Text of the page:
Omnichannel strategies are critical for holiday sales success


In a separate article, Howland notes, “More than three-quarters (77%) of holiday shoppers plan to complete at least some of their list online, but the real story is cross-channel purchasing, according to a study from The NPD Group. … Six out of ten shoppers plan to go both online and to brick-and-mortar stores this season, an increase of three percentage points since last year, according to the report.”[2] The clear winners, according the NPD Group survey, are online merchants. “More than two-thirds (70%) plan to shop at online-only retailers over the holidays, followed by 42% who plan to head to mass-merchants and discount stores, 24% to national chain stores and 23% to department stores, NPD found.” Eberhard reiterates the importance of having a mobile strategy this holiday season. She writes, “Continuing to provide assistance via mobile is critical. Shoppers are turning to their smartphones for shopping help with even greater frequency. In fact, in the past two years, searches for ‘shopping app’ have jumped 90%, while searches for ‘online shopping’ has grown 180% in that same period.”


Howland notes both traditional and online merchants are adopting omnichannel strategies. She writes, “As they’ve boosted their own e-commerce operations, brick-and-mortar retailers are getting a bigger piece of the holiday pie, both online and off. And e-commerce pure-plays are responding by offering more merchandise in physical stores.” Marshal Cohen, NPD Group’s chief industry advisor, stated, “The traditional division between online and in-store retailing continues to shift and blur. Traditional store retailers are upping their online games these days, while they are also finding ways to drive traffic to stores with improved efficiency, more entertaining shopping experiences and better value. Online retailers are also finding ways to blur the retail divide in their own ways, offering lower prices and shipping options that get products to consumers faster than ever.”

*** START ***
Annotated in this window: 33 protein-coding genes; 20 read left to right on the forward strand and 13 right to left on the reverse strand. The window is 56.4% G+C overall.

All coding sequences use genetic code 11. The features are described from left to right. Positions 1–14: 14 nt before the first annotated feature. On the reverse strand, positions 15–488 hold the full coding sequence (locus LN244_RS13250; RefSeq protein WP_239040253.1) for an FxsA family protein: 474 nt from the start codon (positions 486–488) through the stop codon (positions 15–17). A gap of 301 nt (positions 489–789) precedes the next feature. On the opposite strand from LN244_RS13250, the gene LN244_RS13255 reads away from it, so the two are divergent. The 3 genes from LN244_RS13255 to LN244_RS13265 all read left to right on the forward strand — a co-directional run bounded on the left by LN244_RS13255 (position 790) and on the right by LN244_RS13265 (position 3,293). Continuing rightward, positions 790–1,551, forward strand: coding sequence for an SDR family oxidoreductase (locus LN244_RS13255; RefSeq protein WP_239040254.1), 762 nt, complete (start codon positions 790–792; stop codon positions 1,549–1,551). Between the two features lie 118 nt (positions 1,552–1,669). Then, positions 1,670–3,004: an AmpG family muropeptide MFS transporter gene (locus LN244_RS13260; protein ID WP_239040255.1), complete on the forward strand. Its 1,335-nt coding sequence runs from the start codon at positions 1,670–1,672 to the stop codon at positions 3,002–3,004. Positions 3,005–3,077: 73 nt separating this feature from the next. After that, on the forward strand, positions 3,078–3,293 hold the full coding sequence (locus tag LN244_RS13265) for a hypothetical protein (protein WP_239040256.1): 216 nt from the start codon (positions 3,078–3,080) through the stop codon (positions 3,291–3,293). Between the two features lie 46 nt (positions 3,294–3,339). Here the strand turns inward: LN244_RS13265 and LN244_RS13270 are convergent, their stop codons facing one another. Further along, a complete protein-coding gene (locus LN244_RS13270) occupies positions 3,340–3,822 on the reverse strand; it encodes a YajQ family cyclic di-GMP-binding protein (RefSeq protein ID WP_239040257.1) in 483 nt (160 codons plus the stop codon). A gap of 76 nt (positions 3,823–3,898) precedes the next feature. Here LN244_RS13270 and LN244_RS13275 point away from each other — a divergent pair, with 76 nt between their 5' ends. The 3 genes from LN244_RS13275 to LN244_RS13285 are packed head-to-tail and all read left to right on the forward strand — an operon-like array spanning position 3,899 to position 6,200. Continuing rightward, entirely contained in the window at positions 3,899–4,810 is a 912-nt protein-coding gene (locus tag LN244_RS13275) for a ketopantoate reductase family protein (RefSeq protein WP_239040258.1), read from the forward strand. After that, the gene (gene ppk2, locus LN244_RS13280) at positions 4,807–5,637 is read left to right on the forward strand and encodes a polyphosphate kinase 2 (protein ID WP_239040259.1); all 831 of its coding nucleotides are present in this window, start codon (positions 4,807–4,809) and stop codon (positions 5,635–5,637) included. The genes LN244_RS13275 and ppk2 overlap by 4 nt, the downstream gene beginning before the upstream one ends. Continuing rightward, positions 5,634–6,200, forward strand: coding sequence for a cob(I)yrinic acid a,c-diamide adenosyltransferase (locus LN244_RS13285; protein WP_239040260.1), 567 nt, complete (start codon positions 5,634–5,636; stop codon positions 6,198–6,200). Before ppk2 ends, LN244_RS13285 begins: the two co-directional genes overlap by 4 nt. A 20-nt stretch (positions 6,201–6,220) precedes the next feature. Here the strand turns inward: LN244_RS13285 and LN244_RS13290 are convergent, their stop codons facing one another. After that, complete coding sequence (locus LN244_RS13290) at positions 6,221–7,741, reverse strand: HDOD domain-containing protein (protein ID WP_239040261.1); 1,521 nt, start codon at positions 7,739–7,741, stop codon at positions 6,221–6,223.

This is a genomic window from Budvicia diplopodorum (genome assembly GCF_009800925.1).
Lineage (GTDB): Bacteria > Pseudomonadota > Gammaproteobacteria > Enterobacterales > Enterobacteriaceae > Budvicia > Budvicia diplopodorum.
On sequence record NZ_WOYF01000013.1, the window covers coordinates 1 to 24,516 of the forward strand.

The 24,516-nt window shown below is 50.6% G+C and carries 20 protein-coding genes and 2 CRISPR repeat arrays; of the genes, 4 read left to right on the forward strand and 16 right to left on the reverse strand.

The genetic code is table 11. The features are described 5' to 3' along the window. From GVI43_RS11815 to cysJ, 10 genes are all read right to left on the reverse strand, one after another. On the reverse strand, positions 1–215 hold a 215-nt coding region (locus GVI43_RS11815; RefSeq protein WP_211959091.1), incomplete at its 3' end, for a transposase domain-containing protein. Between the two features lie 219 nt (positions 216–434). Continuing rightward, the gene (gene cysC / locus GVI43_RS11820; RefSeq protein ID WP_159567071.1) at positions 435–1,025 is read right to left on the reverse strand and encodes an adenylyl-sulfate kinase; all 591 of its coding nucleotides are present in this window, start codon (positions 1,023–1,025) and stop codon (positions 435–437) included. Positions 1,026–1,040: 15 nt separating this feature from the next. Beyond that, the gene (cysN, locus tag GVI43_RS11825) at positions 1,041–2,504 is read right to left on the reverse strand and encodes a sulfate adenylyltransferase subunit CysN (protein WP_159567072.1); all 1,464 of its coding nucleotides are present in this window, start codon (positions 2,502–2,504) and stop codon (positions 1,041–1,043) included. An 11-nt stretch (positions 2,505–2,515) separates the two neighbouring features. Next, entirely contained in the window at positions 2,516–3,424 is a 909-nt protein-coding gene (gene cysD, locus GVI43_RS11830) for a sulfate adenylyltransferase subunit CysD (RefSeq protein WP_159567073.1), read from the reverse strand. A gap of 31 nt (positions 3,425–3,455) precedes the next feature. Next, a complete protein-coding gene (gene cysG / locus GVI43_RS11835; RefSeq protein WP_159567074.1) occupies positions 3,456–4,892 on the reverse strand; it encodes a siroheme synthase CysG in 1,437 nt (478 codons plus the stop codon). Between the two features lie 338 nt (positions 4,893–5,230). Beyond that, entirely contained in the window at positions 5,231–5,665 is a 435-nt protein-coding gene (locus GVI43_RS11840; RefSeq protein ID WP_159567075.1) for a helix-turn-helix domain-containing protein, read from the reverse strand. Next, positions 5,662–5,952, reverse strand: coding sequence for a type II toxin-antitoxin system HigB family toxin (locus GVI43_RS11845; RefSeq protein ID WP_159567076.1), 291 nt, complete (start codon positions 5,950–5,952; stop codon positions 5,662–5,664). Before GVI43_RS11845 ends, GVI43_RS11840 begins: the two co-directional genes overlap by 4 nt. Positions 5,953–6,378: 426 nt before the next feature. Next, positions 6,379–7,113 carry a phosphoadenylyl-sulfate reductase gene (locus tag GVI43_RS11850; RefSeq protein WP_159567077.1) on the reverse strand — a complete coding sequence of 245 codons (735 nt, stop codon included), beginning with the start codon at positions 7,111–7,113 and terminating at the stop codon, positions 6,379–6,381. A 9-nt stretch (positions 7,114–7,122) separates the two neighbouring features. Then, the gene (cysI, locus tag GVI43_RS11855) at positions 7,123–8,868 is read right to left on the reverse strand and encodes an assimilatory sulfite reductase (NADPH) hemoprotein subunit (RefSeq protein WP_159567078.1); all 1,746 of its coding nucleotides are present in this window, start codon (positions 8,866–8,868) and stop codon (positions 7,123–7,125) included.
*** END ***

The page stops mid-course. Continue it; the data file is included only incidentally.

Concluding thoughts


Sweeney concludes, “Black Friday is still seen as valuable for driving online and in-store sales. Sixty-three percent [of retailers] are planning to prioritize ad budgets on Black Friday, with 20% planning to spend more on digital ads on Cyber Monday.” In addition to providing consumers great products at great prices, they should remember many shoppers aren’t confident gift givers. Gift cards may appeal to such shoppers. Retailers need to convince gift card givers they have the selection of products from which their friends and family will love choosing. Del Conte explains, “When consumers were asked why they prefer to give gift cards during the holiday season, there was a strong correlation between how close a gift recipient is to the consumer and that consumer’s ability to confidently find a gift card brand the recipient will enjoy.” By making the right pitch to the right consumer, retailers will find Black Friday still has its glitter.


[1] Daphne Howland, “Black Friday poised to edge out Cyber Monday this year,” Retail Dive, 16 October 2018.
[2] Erica Sweeney, “Retailers’ ad spend will exceed $23B over Black Friday, Cyber Monday, survey says,” Marketing Dive, 17 October 2018.
[3] Emily Eberhard, “Holiday shoppers are begging brands for help. Are you listening?Think with Google, September 2018.
[4] Ibid.
[5] Erin Del Conte, “Gift Givers To Depend on Gift Cards This Holiday Season,” Convenience Store Decisions, 17 October 2018.
[6] Daphne Howland, “More holiday consumers plan to shop both online and in stores,” Retail Dive, 18 October 2018.